Drug Abuse: Understanding Tolerance, Dependence and Addiction


Drug Abuse: Understanding Tolerance, Dependence and Addiction


According to the Diagnostic and Statistical Manual of Mental Disorders, 4th edition (DSM-4), drug abuse is a maladaptive pattern of substance use, leading to clinically significant impairment or distress. Drug abuse is the habitual use of drugs, not needed for the therapeutic purpose, solely to alter one’s mood, affect the state of consciousness or affect a body function unnecessarily.

Drugs commonly abused in Nigeria include codeine, tramadol, cannabis etc. Abuse of these drugs leads to addiction, disturbed patterns of behaviour, organ damage and death.

According to the World Drug Report, in some parts of the world, cannabis products are almost four times more potent than they were, yet the percentage of young people who perceive cannabis as harmful has dropped by up to 40 per cent. It shows the distorted perception that people have about the real risks of drug use.

Drug use killed almost half a million people in 2019, and drug use disorders resulted in 18 million years of healthy life lost.

What actually happens during substance abuse?

To better understand how drug abuse slowly consumes and destroys lives, we will appraise the concepts of tolerance, dependence and addiction. These are changes that happen in the body of a substance abuser, unknown to them.

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Tolerance: This is a person’s diminished response to medication due to repeated use. It is a physical effect of repeated use of a drug and the body adapting to the continued presence of the drug; and not necessarily a sign of addiction. It is common to hear people who abuse paracetamol say that two tablets of paracetamol no longer work for them; so they pop four tablets at a go. Tolerance can occur much quicker with hard drugs.

Hard drugs and substance abusers need to take a progressively higher amount of the substance than they previously required to achieve the same effect. They “tolerate” the drug but they don’t realise this is happening. All they know is that they cannot get enough.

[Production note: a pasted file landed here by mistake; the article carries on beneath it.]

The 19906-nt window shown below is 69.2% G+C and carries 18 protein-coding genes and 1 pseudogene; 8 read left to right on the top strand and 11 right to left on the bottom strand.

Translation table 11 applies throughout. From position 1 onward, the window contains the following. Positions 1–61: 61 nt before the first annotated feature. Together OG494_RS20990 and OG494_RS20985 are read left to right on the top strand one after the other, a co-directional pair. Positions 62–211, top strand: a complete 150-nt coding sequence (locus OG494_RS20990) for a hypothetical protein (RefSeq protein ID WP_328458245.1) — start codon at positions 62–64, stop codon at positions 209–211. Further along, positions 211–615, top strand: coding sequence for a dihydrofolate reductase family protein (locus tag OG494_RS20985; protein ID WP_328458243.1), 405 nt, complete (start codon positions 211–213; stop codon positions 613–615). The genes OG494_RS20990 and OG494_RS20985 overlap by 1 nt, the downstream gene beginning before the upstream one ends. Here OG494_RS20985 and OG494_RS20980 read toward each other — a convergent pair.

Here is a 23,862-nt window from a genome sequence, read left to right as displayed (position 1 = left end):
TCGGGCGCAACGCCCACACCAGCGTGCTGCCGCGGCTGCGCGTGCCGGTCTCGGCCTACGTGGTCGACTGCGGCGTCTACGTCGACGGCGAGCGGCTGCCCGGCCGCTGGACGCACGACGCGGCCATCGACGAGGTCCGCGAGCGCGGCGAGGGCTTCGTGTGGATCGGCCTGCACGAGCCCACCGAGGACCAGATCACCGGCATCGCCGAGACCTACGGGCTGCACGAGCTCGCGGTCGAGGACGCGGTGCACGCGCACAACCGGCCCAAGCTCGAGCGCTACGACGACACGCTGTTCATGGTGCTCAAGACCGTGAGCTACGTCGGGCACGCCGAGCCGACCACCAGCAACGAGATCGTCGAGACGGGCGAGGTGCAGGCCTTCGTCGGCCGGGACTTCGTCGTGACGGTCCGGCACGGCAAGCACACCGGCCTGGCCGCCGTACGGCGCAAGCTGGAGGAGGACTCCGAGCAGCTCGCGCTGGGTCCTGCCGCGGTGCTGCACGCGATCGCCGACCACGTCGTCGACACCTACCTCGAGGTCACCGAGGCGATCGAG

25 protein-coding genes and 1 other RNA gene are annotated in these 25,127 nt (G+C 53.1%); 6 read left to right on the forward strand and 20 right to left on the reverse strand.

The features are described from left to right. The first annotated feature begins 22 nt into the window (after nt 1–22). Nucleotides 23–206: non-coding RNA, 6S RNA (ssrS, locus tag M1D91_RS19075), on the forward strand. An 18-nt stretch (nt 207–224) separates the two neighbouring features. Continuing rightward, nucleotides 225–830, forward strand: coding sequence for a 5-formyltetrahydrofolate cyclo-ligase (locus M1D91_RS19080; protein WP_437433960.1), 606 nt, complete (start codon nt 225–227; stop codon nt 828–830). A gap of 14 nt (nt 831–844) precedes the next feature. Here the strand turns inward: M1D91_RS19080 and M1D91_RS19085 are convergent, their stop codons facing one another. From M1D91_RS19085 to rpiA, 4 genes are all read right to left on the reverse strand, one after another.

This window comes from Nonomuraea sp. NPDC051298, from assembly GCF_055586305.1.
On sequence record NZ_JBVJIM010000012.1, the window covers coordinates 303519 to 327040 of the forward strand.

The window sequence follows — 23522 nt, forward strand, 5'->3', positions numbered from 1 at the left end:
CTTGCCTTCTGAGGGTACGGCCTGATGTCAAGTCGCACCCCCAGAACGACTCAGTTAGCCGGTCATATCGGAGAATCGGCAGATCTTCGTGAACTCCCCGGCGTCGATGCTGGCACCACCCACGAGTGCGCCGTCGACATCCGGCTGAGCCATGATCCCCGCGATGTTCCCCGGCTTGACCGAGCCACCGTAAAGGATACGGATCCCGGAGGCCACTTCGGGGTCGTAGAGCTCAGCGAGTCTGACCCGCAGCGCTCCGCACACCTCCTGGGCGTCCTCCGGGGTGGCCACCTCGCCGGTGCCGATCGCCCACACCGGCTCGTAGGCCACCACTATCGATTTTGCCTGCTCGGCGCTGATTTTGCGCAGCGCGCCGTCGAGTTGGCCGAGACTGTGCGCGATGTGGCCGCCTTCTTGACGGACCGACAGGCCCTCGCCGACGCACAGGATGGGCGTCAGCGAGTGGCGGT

For instance, someone who regularly takes a small amount of a particular substance in the first month feels good, but by the second month, this small amount does not make them feel as good as they once felt, so they would need to consume more. The person’s system is starting to tolerate the drug, but they are not aware of this.

Dependence: Drug dependence or substance dependence is a physical condition in which the body has adapted to the presence of a drug. If one stops taking said drug suddenly, they experience symptoms which can be dangerous and are usually the opposite of the effect of the drug of addiction.

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In dependence, the body can no longer perform the normal functions it previously did without the drug. One could say that the body now “depends” on the drug to do what it would normally do without the drug. So, drug addicts feel they need to take the drugs to “feel good” or “feel all right”. Abruptly stopping said drug causes physical symptoms of withdrawal. Physical dependence does not equal addiction.

Addiction: Also known as substance use disorder (SUD):, this is a chronic, relapsing brain disease, characterised by compulsive drug-seeking and use despite harmful consequences. It is an uncontrollable or overwhelming need to use a drug. This compulsion is long-lasting and can return unexpectedly after a period of improvement (relapse).

For addiction, regardless of the adverse effects of the drug (harmful consequences) – respiratory depression, liver dysfunction, lung disease, etc. abusers still want it.

Drug addiction is a disease that the sufferers should treat.

Tolerance, dependence and addiction are frequently used interchangeably, and this should not be.

Factors that predispose individuals to substance abuse

Please, note that these are risk factors, not causes. Individuals who fall under this category may not become addicts. There have also been addiction cases of individuals who do not fall into these categories. These should only be used as a guide so that we can watch out for others; look closer, listen more attentively and be generally more empathetic.

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Biological factors

Children with parents who abuse drugs are more likely to abuse drugs themselves. Substance abuse between identical twins points to the possibility of a genetic factor being responsible for substance abuse.

Individuals with certain psychiatric disorders are likely to have drug addiction problems. Attention Deficit Hyperactivity Disorder (ADHD), anxiety and depression have been linked to substance abuse. A theory is that they self-medicate in the hope of improving their conditions.

Psychological factors

Impulsivity: inability to control one’s actions even when faced with harmful consequences.

Sensation seeking: This is the desire to experience new adventures and higher levels of external stimulation. Also, seeking the benefits of an event without minding the negative results or not caring about the harmful effects of such actions.

Environmenal factors

Stress: Physical abuse, emotional abuse, family troubles.

Social factors: Including social media, peer pressure, and an unrestricted availability of such drugs of abuse.


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